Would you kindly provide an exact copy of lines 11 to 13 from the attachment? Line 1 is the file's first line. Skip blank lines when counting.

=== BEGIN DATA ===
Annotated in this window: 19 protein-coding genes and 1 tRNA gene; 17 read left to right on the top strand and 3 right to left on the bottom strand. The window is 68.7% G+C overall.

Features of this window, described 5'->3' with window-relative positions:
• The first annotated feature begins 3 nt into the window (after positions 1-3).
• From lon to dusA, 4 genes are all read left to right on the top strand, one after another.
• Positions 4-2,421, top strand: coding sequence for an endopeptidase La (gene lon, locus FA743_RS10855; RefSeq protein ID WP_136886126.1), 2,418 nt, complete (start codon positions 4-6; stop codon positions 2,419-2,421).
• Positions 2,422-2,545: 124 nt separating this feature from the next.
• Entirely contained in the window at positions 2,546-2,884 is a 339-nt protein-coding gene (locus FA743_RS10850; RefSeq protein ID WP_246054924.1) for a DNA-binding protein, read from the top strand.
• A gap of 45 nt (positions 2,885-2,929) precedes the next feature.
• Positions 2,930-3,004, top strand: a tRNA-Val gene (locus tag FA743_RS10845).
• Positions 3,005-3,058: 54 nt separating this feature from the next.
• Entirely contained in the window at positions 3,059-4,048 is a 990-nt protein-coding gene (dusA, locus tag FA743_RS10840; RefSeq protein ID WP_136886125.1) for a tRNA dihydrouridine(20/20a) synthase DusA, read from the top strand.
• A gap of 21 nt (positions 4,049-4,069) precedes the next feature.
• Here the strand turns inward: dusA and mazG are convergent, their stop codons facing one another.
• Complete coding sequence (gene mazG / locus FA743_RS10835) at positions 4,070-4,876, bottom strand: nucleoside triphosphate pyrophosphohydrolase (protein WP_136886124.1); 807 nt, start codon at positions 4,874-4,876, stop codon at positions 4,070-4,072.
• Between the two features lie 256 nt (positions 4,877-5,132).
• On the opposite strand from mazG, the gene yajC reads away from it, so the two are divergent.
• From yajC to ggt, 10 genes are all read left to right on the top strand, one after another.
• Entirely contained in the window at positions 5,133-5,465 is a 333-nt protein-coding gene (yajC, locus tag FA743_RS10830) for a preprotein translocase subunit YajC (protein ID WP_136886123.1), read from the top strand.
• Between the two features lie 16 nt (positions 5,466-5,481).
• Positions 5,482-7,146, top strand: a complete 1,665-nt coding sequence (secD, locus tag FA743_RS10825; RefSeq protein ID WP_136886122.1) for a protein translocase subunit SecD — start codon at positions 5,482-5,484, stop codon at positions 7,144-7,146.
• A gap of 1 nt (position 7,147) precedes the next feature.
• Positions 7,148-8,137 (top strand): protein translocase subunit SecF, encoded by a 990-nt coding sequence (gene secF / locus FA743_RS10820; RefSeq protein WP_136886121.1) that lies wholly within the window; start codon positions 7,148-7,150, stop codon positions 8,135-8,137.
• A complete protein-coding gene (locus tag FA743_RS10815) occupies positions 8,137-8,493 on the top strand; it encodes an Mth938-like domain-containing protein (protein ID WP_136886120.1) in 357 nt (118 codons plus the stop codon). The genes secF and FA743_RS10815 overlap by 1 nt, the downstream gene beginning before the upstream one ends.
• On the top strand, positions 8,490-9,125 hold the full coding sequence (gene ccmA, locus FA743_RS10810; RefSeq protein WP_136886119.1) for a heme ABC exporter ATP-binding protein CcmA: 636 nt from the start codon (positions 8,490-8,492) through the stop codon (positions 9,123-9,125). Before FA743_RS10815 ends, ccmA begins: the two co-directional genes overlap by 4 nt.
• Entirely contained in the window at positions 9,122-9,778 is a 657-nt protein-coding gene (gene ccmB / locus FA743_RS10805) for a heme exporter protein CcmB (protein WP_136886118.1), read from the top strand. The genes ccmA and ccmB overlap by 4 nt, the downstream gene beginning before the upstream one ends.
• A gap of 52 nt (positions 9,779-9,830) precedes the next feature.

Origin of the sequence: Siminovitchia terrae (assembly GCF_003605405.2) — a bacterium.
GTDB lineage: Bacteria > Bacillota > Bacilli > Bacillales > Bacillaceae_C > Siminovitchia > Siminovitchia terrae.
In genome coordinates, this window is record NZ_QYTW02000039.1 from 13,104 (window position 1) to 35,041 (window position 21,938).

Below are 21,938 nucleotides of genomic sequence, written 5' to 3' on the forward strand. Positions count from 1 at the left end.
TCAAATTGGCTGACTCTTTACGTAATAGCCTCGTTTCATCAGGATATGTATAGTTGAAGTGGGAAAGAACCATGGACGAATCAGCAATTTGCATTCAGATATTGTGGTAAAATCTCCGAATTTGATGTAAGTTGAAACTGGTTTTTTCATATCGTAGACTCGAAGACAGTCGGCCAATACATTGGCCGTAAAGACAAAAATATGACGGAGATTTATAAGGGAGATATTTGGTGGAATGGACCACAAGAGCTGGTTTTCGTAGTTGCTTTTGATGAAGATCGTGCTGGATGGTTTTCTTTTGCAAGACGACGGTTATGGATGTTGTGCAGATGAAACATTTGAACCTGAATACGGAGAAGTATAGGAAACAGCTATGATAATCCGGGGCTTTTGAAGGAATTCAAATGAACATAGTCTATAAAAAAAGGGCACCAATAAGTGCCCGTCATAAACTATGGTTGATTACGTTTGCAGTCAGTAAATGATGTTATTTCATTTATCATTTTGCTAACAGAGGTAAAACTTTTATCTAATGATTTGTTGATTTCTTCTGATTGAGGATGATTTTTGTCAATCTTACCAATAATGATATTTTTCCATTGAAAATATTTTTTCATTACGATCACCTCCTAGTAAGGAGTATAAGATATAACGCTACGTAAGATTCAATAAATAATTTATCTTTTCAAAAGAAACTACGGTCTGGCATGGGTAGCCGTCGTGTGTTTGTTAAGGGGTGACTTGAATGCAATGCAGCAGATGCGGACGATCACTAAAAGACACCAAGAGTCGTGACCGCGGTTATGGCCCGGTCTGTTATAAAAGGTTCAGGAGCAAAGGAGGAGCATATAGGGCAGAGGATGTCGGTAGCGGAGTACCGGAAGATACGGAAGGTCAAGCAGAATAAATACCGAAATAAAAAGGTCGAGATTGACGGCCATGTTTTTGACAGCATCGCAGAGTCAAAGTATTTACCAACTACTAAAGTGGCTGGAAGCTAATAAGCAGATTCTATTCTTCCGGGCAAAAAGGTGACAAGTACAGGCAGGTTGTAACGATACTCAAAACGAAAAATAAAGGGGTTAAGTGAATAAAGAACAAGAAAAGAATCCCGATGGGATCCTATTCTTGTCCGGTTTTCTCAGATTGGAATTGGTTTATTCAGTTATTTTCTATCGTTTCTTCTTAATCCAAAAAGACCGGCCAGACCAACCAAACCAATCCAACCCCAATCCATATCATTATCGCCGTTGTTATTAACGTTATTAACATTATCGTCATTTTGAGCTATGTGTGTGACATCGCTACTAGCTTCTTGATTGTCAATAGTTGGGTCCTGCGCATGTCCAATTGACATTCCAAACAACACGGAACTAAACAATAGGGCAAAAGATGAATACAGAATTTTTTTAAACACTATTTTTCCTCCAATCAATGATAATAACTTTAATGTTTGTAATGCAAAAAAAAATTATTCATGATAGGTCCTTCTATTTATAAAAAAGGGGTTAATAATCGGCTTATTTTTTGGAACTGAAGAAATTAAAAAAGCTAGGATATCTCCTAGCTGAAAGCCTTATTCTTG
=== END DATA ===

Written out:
• Entirely contained in the window at positions 3,059-4,048 is a 990-nt protein-coding gene (dusA, locus tag FA743_RS10840; RefSeq protein ID WP_136886125.1) for a tRNA dihydrouridine(20/20a) synthase DusA, read from the top strand.
• A gap of 21 nt (positions 4,049-4,069) precedes the next feature.
• Here the strand turns inward: dusA and mazG are convergent, their stop codons facing one another.